Q. Where do you watch Arsenal in Sydney?K&D: Mostly at home as the games are on late here. We were both at the Armoury for the Aston Villa game, there were hundreds of fans there.

Q. Emirates or Highbury?K: I'd have to say Emirates for the capacity. I've spent more time watching games there.
D: Emirates.

Q. League Prediction?K: Win. I say that with a lot of fear in my heart!
D: Same! Not the Champions League, I think they'll get knocked out but will be able to concentrate more firepower on the league.

Q. Who will be Arsenal's player to watch for the second half of this season?
K: Podolski, he's going to score some crackers!
D: Our new striker that we sign in the January transfer window!

Arsenal 2-0 Cardiff [Star Casino, Sydney]

Sydney. Is there a more iconic place to bring in the start of a new year than this place? I had put my round-the-world itinerary together with the purpose of being in Sydney Harbour on New Years Eve, where the best pyromaniacs in the business create a fire and light show in front of a million and a half party-goers. It's a once-in-a-lifetime experience, but it's something you'd probably be more than happy experiencing just once in your life anyway, because the whole of the downtown area is jammed full of people wanting to witness the same thing as you. It meant, for me and many others, an obstructed view of the Harbour Bridge, from the wrong side, and no view of the Opera House whatsoever. As most of the premier viewings spots had already been taken up, with people camping in the early hours for the privilege, people had to settle for next-best. The firework display itself was still very impressive, and it means a lot to say I was there in person, but once is enough. And I'm glad that I didn't pay $600 for a boat ride that lasted all of an hour. That's just ludicrous.

My view of the Sydney fireworks. Not exactly front row.
With another important Premier League clash comes another late-nighter in Sydney. January 2nd at 2am, to be precise. I returned to the early morning venue of choice, the Star Casino, to watch Arsenal beat a stern Cardiff side at the Emirates. There were eight games on in total, all being aired simultaneously at the Casino Sports Bar. There was a handful of Liverpool supporters, probably five in total, and a couple of Villa fans too. We, the Arsenal, had around thirty or forty. Sydney really is predominantly red and white.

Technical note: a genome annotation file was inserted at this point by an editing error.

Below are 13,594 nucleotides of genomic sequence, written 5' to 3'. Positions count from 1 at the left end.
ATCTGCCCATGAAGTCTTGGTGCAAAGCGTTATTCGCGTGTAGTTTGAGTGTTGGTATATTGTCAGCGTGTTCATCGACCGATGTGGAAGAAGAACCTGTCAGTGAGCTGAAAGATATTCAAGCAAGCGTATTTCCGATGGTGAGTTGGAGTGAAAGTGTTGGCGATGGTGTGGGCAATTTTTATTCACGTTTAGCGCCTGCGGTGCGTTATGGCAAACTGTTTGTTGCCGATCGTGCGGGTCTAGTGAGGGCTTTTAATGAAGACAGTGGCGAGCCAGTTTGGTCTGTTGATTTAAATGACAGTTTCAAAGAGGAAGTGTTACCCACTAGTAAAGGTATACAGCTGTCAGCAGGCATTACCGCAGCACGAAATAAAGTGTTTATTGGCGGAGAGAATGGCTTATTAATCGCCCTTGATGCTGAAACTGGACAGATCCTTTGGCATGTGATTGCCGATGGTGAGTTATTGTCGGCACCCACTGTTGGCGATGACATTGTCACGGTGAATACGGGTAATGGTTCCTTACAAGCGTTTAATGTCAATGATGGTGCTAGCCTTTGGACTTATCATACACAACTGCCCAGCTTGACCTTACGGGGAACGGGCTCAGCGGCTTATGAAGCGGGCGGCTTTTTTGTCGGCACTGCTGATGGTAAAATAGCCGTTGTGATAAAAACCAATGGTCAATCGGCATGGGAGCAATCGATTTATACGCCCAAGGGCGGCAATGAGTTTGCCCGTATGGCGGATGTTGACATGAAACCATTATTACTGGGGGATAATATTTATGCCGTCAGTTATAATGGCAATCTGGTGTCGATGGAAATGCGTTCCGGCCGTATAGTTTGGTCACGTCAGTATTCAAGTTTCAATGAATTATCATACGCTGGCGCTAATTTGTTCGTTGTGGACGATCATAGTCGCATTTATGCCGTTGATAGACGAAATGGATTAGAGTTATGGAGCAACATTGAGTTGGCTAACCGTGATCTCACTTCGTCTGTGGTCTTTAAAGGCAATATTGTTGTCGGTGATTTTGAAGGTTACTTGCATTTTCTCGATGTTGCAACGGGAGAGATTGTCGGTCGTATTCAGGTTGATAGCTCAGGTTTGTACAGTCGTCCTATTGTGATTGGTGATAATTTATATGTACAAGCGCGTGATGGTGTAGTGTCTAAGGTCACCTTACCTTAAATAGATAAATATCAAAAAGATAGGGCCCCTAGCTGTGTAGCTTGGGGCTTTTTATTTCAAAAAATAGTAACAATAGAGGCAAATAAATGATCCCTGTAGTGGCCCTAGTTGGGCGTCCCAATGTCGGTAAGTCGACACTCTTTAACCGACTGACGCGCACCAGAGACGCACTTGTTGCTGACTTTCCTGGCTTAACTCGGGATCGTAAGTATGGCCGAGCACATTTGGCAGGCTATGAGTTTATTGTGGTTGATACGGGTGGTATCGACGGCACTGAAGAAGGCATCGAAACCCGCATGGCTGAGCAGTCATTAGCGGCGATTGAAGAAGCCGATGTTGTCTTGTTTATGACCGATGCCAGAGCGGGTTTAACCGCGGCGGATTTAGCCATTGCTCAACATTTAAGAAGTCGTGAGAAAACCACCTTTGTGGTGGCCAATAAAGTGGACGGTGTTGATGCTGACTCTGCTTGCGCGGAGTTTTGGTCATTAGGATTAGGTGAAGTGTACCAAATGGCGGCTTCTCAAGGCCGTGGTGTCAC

The game was a hugely frustrating one to watch for the majority, we just lacked that bit of sparkle in the final third, and credit to Cardiff for doing a good job at shutting up shop up until Nicky Bee finally broke the deadlock, before immediately going off injured.

Podolski, who started his first game in more than three months, looked out of ideas for the majority of the game. I'm not saying that he can't play up front, but he needs the right kind of service and probably more match practice before he can pull it off, especially if he's up there on his own. He doesn't have the physical attributes to boss central defenders in the same way that Giroud, or even Bendtner, can. With the way we've utilised Giroud as a target man, does Podolski have a future at Arsenal as a centre-forward? I think we all know he's better on the wing, or even potentially in a number 10 attacking position playing off a stronger forward like Giroud.

So, we're nine out of nine, it's been a congested festive season with mixed results against some tough opposition, but we've come through Christmas and New Year on top of the table. The next few weeks are going to be just as testing, both on the pitch with important games against Spurs, and the will-he-won't-he saga of the January transfer window. Let's hope we can keep the momentum up and pull away from the two sugar-daddy clubs and that man-eater.